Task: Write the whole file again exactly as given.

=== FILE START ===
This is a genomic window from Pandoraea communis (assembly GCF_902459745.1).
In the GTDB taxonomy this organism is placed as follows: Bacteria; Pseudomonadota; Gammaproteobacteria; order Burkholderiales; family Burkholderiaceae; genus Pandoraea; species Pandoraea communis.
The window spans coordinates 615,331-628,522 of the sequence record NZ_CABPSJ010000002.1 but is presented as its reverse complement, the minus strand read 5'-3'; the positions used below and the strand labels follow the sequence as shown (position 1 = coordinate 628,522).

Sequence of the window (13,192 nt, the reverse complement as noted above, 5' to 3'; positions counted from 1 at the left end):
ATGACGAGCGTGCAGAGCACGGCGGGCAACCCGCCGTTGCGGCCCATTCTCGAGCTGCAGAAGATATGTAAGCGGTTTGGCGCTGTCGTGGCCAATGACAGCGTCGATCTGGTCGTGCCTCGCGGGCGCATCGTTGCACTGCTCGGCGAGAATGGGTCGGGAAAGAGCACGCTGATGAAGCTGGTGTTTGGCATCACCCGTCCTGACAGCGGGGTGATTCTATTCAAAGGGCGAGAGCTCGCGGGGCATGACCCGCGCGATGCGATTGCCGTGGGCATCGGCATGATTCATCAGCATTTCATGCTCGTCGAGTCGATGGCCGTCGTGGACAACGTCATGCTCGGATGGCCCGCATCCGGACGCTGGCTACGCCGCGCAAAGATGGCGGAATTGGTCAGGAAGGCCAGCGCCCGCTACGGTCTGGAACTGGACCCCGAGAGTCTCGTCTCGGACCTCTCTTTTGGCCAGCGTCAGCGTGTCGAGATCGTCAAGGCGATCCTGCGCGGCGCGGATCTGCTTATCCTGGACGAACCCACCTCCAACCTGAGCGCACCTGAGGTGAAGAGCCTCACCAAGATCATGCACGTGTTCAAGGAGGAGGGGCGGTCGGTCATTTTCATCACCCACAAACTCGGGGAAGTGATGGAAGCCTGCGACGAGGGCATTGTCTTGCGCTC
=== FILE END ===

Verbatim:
This is a genomic window from Pandoraea communis (assembly GCF_902459745.1).
In the GTDB taxonomy this organism is placed as follows: Bacteria; Pseudomonadota; Gammaproteobacteria; order Burkholderiales; family Burkholderiaceae; genus Pandoraea; species Pandoraea communis.
The window spans coordinates 615,331-628,522 of the sequence record NZ_CABPSJ010000002.1 but is presented as its reverse complement, the minus strand read 5'-3'; the positions used below and the strand labels follow the sequence as shown (position 1 = coordinate 628,522).

Sequence of the window (13,192 nt, the reverse complement as noted above, 5' to 3'; positions counted from 1 at the left end):
ATGACGAGCGTGCAGAGCACGGCGGGCAACCCGCCGTTGCGGCCCATTCTCGAGCTGCAGAAGATATGTAAGCGGTTTGGCGCTGTCGTGGCCAATGACAGCGTCGATCTGGTCGTGCCTCGCGGGCGCATCGTTGCACTGCTCGGCGAGAATGGGTCGGGAAAGAGCACGCTGATGAAGCTGGTGTTTGGCATCACCCGTCCTGACAGCGGGGTGATTCTATTCAAAGGGCGAGAGCTCGCGGGGCATGACCCGCGCGATGCGATTGCCGTGGGCATCGGCATGATTCATCAGCATTTCATGCTCGTCGAGTCGATGGCCGTCGTGGACAACGTCATGCTCGGATGGCCCGCATCCGGACGCTGGCTACGCCGCGCAAAGATGGCGGAATTGGTCAGGAAGGCCAGCGCCCGCTACGGTCTGGAACTGGACCCCGAGAGTCTCGTCTCGGACCTCTCTTTTGGCCAGCGTCAGCGTGTCGAGATCGTCAAGGCGATCCTGCGCGGCGCGGATCTGCTTATCCTGGACGAACCCACCTCCAACCTGAGCGCACCTGAGGTGAAGAGCCTCACCAAGATCATGCACGTGTTCAAGGAGGAGGGGCGGTCGGTCATTTTCATCACCCACAAACTCGGGGAAGTGATGGAAGCCTGCGACGAGGGCATTGTCTTGCGCTC